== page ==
The public library is a great resource (and of course I'm seriously biased here!) - so much to borrow and great programs. If R will sit through a storytime or even part of it that's a good start (and DS1 only started recently so it depends on the child).

You don't have to spend much money really - if you have alphabet magnets you can use those to learn the letter sounds and how they go together (though that is something more for JK and I forget if R is 4 yet). You can count pretty much anything so line up the toys and do that. Also chalk outside is great. Walmart and the $ store have little books labeled preschool, Kindergarten etc and they are great. It's important to remember that little kids learn so much through play so you don't want to over-formalize her learning at this point. I wouldn't spend more than an hour total a day at the JK level and am aiming for about 2-3 hours at the SK level this coming year with DS1.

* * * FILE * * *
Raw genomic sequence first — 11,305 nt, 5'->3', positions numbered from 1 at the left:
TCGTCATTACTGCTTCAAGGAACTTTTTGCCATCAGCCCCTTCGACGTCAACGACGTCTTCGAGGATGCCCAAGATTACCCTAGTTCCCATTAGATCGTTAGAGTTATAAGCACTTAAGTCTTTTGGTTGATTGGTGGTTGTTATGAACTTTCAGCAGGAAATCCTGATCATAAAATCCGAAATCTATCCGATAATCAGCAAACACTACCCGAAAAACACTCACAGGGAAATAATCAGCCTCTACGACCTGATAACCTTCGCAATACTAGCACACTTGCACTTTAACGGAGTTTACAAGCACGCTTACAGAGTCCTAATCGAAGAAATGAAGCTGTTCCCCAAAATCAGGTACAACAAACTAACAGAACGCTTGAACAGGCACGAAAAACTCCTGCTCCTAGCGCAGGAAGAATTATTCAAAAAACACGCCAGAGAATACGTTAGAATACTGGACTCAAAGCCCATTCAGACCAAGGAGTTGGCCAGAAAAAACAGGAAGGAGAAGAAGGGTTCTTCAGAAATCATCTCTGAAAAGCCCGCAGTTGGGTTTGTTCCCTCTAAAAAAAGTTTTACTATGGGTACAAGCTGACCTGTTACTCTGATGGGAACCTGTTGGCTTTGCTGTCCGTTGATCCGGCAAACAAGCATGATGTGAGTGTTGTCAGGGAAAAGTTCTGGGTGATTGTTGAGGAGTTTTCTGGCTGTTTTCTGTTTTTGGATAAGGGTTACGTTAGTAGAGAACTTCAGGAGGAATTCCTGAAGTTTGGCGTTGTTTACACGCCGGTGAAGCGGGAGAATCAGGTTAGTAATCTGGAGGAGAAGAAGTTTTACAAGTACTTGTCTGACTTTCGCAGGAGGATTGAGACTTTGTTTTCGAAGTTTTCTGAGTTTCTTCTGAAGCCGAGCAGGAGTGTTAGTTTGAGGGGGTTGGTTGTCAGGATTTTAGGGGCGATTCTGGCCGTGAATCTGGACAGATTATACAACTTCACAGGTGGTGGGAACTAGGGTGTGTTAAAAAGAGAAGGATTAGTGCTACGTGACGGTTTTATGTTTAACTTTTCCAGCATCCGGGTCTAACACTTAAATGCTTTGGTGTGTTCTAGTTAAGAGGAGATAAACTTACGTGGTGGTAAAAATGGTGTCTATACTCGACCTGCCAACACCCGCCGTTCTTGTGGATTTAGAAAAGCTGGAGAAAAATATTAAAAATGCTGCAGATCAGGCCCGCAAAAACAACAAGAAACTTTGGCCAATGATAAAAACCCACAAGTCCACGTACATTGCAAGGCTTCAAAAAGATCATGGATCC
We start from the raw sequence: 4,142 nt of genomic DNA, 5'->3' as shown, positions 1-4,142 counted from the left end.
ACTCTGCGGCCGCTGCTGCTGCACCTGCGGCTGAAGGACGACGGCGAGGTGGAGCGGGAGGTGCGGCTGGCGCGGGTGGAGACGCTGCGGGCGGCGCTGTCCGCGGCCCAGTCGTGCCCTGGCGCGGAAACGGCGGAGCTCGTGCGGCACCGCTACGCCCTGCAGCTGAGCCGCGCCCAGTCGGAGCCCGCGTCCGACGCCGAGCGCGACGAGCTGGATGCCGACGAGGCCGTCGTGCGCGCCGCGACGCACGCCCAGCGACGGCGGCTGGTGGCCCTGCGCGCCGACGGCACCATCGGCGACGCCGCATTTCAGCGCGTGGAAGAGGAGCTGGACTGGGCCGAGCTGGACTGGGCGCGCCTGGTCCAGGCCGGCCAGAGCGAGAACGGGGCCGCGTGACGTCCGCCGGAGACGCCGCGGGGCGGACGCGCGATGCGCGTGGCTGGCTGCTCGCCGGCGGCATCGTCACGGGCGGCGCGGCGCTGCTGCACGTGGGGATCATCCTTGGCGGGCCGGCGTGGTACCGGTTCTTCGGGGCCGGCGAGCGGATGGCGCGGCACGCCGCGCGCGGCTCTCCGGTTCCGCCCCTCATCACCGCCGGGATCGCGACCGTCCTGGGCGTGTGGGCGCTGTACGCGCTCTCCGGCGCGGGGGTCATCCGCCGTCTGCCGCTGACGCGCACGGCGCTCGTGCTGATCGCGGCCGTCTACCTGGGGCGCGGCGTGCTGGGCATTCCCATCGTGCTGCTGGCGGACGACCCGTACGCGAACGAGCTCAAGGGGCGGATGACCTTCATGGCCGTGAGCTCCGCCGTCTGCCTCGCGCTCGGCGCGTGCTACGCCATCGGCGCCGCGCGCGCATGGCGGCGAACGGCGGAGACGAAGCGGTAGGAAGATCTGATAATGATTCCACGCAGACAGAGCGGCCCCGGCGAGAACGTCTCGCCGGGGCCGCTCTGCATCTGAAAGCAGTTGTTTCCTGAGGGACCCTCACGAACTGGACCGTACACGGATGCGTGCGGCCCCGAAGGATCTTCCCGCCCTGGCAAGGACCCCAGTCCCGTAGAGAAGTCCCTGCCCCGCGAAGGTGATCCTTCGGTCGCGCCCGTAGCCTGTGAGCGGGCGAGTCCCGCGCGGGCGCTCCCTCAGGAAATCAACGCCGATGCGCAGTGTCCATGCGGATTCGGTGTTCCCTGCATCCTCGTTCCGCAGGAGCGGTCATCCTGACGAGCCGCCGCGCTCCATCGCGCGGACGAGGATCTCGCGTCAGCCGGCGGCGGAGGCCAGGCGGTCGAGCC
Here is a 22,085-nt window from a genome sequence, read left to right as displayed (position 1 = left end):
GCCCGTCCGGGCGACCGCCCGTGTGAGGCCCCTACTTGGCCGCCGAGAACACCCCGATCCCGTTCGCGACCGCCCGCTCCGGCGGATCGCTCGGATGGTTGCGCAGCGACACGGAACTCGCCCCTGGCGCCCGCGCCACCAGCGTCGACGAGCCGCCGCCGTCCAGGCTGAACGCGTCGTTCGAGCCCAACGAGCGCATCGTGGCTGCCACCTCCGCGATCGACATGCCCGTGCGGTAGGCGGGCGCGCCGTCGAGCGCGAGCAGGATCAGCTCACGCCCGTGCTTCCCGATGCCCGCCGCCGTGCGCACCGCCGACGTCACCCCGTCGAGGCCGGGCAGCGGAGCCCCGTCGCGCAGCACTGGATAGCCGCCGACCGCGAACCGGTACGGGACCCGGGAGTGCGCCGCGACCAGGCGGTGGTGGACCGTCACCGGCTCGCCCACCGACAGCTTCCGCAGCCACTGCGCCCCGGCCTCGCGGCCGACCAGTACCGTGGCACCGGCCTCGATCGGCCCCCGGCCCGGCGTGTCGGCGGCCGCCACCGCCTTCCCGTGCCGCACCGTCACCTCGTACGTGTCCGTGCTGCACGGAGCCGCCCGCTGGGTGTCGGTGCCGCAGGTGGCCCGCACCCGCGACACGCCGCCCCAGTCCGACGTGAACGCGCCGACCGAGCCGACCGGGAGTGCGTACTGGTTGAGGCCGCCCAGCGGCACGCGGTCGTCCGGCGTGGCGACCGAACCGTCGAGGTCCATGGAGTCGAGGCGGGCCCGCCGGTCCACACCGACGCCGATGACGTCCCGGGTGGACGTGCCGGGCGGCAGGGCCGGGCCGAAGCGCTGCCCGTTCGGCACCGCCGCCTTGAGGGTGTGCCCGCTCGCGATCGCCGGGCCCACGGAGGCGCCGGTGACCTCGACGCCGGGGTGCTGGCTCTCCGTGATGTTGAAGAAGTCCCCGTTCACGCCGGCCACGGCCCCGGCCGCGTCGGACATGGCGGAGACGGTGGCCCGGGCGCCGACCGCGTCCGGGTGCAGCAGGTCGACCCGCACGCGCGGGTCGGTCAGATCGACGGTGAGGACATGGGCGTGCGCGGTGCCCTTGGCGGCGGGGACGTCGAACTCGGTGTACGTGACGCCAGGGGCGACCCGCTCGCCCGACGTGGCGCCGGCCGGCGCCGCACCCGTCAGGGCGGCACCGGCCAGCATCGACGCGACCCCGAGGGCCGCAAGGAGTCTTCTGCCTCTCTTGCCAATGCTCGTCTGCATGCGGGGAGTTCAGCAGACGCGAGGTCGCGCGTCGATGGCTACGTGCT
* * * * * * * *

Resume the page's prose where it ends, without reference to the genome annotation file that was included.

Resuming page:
If you have an Early Years Centre (for kids up to age 6) then check out their programs because they are fantastic! Out here they have one to prepare them for school so it's like a mini school idea with routines etc.

Hope that helps. You may also want to look into homeschool support groups in your area even though you might not intend to homeschool but they provide great information & networks as well as friends for R :-)"

Posted on an old blog Oct. 30th, 2009